Building cultural bridges with Sanskrit
India’s language of the scriptures is back in focus. A few weeks ago some members of the new government took their oath in Sanskrit. Following external affairs minister Sushma Swaraj, who incidentally is a graduate in Sanskrit, were water resources minister Uma Bharti, an ardent admirer of the Bhagawat Gita and health minister, Harsh Vardhan, who has studied at the Sanskrit Victoria Jubilee Senior Secondary School in Delhi.education Updated: Jul 09, 2014 12:06 IST
India’s language of the scriptures is back in focus. A few weeks ago some members of the new government took their oath in Sanskrit. Following external affairs minister Sushma Swaraj, who incidentally is a graduate in Sanskrit, were water resources minister Uma Bharti, an ardent admirer of the Bhagawat Gita and health minister, Harsh Vardhan, who has studied at the Sanskrit Victoria Jubilee Senior Secondary School in Delhi.
That’s not all. Data on online applications to Delhi University this season has also indicated that English is not among the top 10 popular subjects but Sanskrit and French are the new trendsetters. While 78,135 students have applied to honours courses in Sanskrit and 75,356 for French, only 58,201 have applied for the all-time favourite English.
All this only goes to show that Sanskrit will be the flavour of the season not only for Indian students but also for a number of American students who participate every year in the Indian language programme organised by the American Institute of Indian Studies (AIIS) based in Gurgaon.
Established in 1961, the AIIS is a consortium of 78 American colleges and universities that offer training in South Asian studies. It is supported by the US State Department. According to Purnima Mehta, director general, American Institute of Indian Studies, “Inter- cultural understanding begins with individuals who have language abilities. Without the ability to communicate and understand a culture on its own terms, true access to that culture is barred. A person competent in other languages can bridge cultures. I see learning other languages as becoming increasingly important.”
This year, Kashi Gomez from the University UC Berkeley’s department of south and southeast Asian Studies is participating in the Sanskrit summer programme. Earlier, Hamsa Stainton, a PhD candidate in the department of religion at Columbia University in New York City, worked on the topic: history of stotra literature in Kashmir.
Stotras, stutis and stavas — hymns of praise or praise-poems — are some of the most widespread and versatile compositions in Sanskrit. They have been popular across religious traditions for at least two millennia. Stainton’s focus was on a well-known but understudied collection of stotras from 14th century Kashmir: the Stutikusumãñjali of the Saiva poet and scholar Jagaddhara. He discussed how Jagaddhara attempts to preserve some of the Sanskrit literary traditions that have come before him, while also presenting his own innovative reflections on the stotra genre and a wide variety of religious practices and ideas. In doing so, he explored the power of Sanskrit poetry and prayer.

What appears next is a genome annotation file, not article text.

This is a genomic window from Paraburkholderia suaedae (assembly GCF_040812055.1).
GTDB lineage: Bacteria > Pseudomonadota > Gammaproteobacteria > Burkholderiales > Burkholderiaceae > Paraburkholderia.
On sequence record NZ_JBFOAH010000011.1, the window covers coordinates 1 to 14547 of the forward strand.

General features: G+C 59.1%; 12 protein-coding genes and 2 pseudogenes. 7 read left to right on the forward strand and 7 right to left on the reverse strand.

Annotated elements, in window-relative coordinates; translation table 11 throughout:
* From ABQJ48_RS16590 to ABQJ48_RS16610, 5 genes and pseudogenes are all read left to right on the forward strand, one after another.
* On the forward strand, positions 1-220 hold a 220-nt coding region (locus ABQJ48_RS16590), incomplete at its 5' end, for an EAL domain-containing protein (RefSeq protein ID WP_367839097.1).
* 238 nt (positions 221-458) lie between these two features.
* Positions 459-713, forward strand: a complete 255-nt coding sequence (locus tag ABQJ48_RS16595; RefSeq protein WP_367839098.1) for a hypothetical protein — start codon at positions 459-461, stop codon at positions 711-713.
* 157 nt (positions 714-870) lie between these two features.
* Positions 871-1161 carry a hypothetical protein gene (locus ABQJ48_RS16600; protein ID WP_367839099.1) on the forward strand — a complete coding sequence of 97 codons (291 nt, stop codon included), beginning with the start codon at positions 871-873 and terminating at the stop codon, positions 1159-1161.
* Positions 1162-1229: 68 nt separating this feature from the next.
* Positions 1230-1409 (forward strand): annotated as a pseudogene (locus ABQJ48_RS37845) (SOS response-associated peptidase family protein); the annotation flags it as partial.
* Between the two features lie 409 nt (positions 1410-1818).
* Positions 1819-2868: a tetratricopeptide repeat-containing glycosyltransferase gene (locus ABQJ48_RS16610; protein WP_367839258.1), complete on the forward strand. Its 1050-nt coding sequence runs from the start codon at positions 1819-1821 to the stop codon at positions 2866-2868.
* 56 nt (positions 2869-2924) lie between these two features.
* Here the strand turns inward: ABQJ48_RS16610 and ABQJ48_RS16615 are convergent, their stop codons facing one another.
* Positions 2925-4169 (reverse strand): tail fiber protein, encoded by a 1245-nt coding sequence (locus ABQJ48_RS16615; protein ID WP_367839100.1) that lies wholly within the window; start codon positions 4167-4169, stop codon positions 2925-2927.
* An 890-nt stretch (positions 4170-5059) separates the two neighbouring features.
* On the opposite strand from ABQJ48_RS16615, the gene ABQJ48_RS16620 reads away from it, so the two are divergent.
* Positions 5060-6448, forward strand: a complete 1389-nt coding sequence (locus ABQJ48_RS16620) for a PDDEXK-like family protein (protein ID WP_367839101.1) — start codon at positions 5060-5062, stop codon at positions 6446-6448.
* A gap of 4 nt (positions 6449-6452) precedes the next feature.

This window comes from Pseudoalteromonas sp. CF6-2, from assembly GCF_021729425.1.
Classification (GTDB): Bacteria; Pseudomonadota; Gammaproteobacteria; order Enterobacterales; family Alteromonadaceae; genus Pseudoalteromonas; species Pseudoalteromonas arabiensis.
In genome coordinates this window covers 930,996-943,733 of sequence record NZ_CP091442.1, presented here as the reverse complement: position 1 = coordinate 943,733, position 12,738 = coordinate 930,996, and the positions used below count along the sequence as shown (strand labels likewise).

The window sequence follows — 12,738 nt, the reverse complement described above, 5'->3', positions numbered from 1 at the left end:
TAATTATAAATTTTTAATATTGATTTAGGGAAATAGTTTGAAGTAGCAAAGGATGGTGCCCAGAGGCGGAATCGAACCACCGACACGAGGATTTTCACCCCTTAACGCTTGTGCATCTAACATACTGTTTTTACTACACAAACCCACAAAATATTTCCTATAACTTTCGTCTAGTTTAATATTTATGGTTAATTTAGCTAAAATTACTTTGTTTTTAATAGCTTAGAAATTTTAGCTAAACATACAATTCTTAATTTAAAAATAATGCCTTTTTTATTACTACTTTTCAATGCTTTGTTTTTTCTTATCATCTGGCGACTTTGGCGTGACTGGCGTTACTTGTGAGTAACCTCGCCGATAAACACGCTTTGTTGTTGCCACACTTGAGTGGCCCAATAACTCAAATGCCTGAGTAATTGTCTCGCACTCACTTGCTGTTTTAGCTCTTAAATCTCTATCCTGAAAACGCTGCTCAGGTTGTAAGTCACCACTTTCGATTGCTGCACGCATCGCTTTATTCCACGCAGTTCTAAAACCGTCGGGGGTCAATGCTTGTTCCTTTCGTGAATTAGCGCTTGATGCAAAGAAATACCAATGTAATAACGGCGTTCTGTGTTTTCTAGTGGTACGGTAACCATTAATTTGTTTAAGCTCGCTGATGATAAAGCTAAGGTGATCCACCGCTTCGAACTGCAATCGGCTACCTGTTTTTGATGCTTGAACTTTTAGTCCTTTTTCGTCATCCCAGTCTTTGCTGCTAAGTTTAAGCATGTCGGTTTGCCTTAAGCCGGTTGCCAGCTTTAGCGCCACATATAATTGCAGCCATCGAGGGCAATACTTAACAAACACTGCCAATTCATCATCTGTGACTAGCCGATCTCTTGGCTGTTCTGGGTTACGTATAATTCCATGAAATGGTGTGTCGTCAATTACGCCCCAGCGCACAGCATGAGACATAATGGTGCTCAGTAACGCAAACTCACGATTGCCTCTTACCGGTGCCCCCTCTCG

The institute offers both nine-month academic year and eight-week summer courses every year. Of the languages taught at the Institute, the Hindi programme continues to have the largest number of students.
In 2012, around 77 students studied Hindi during the summer language programme, while 82 students studied in 2013. The Sanskrit programme has had 150 students since 2001.
The AIIS academic year programmes offer an incomparable experience of language immersion training. Participants typically become integrated into their host families and communities, experience the subcontinent’s changing seasons and the range of social and cultural practices associated with them, participate in numerous field trips and have other opportunities to travel within India, besides working individually with local experts on major projects relevant to their planned area of academic research.
The language programmes are located in cities and states where the respective target language predominates: Jaipur (Hindi); Lucknow (Urdu); Kolkata (Bengali); Madurai (Tamil); Chandigarh (Punjabi); Pune (Marathi and Sanskrit); Ahmedabad (Gujarati); Hyderabad (Telugu); Mysore (Kannada); and Thiruvananthapuram (Malayalam).
Although the programmes vary considerably in size, each programme centre contains classrooms, a library with target-language materials, computer learning stations, a kitchen and dining area, and staff office space. Students are normally housed with target-language-speaking families in the area.
A two-way exchange
Oxford University offers a three-year BA in Oriental Studies (Sanskrit), a BA in Classics and Oriental Studies and a BA in Theology and Oriental Studies.
Sanskrit continues to be taught in Harvard University, too. Harvard’s first course in the language was introduced in 1872. James Bradford Greenough first taught Sanskrit here in 1872. In the 1880s Harvard established the Department of Indo-Iranian Languages, and in 1903, Charles Rockwell Lanman became the first incumbent of the Wales Professorship of Sanskrit